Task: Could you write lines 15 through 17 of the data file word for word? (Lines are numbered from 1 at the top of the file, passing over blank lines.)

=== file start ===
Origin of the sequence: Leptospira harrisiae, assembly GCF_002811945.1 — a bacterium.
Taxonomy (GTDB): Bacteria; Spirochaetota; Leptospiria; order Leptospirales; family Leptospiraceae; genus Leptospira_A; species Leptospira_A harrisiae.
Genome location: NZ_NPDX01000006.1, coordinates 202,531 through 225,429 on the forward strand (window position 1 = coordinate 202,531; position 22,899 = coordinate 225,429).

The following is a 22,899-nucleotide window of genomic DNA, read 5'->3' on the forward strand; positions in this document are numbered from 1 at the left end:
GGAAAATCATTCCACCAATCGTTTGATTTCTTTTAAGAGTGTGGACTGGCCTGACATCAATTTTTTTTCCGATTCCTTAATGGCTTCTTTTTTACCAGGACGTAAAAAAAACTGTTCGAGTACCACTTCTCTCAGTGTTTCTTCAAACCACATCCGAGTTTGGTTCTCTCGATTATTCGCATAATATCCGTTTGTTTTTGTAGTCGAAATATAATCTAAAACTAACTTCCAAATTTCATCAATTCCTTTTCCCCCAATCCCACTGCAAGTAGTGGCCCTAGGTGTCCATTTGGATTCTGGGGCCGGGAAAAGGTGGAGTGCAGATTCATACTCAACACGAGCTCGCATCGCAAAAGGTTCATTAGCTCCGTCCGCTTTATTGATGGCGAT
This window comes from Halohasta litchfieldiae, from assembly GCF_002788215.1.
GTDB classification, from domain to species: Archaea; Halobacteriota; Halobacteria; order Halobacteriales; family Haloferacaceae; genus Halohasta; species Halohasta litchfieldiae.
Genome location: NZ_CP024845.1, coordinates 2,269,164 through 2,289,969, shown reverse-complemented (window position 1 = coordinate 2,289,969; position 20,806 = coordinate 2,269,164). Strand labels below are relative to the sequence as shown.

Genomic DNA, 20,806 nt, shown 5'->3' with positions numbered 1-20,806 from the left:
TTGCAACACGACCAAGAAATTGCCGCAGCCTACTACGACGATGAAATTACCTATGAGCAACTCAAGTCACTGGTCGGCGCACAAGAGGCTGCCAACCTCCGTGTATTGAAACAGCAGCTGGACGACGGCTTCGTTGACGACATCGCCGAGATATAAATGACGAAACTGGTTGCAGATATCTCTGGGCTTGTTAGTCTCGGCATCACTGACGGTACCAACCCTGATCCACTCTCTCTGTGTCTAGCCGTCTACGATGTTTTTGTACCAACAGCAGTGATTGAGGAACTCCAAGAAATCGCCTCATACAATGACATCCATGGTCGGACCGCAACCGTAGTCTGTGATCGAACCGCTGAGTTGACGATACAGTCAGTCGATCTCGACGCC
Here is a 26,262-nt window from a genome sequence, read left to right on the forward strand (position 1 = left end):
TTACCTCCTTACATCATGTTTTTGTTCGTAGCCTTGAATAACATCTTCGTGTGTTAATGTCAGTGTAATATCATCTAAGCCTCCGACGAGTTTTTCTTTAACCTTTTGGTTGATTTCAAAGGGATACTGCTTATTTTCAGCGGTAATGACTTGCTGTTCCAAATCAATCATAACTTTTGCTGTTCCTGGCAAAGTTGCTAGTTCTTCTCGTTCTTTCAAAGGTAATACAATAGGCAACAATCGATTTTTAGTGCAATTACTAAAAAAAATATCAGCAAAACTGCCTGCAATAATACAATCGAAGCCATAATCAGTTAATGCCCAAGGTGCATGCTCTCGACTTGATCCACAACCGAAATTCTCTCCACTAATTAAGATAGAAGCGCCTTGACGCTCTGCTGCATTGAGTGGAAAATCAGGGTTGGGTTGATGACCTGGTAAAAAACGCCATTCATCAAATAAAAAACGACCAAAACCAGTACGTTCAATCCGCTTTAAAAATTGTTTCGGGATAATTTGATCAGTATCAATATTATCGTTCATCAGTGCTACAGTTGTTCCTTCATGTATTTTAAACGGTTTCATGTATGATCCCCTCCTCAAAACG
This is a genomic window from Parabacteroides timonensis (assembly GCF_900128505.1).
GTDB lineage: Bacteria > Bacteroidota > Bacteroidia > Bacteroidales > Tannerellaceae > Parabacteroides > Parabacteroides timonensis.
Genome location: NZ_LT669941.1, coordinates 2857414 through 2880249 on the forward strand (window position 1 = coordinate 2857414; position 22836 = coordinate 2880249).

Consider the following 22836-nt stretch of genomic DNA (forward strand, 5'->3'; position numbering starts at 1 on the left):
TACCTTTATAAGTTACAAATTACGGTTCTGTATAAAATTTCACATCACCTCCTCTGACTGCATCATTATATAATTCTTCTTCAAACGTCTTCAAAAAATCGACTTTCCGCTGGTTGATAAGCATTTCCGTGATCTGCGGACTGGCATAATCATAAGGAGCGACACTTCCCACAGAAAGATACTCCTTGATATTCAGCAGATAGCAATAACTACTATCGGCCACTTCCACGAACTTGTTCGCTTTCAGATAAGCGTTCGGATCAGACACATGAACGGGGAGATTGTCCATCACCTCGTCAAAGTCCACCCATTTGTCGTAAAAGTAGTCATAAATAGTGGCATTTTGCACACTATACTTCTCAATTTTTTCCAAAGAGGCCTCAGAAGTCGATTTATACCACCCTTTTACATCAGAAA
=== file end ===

Genome location: NZ_LT669941.1, coordinates 2857414 through 2880249 on the forward strand (window position 1 = coordinate 2857414; position 22836 = coordinate 2880249).

Consider the following 22836-nt stretch of genomic DNA (forward strand, 5'->3'; position numbering starts at 1 on the left):
TACCTTTATAAGTTACAAATTACGGTTCTGTATAAAATTTCACATCACCTCCTCTGACTGCATCATTATATAATTCTTCTTCAAACGTCTTCAAAAAATCGACTTTCCGCTGGTTGATAAGCATTTCCGTGATCTGCGGACTGGCATAATCATAAGGAGCGACACTTCCCACAGAAAGATACTCCTTGATATTCAGCAGATAGCAATAACTACTATCGGCCACTTCCACGAACTTGTTCGCTTTCAGATAAGCGTTCGGATCAGACACATGAACGGGGAGATTGTCCATCACCTCGTCAAAGTCCACCCATTTGTCGTAAAAGTAGTCATAAATAGTGGCATTTTGCACACTATACTTCTCAATTTTTTCCAAAGAGGCCTCAGAAGTCGATTTATACCACCCTTTTACATCAGAAA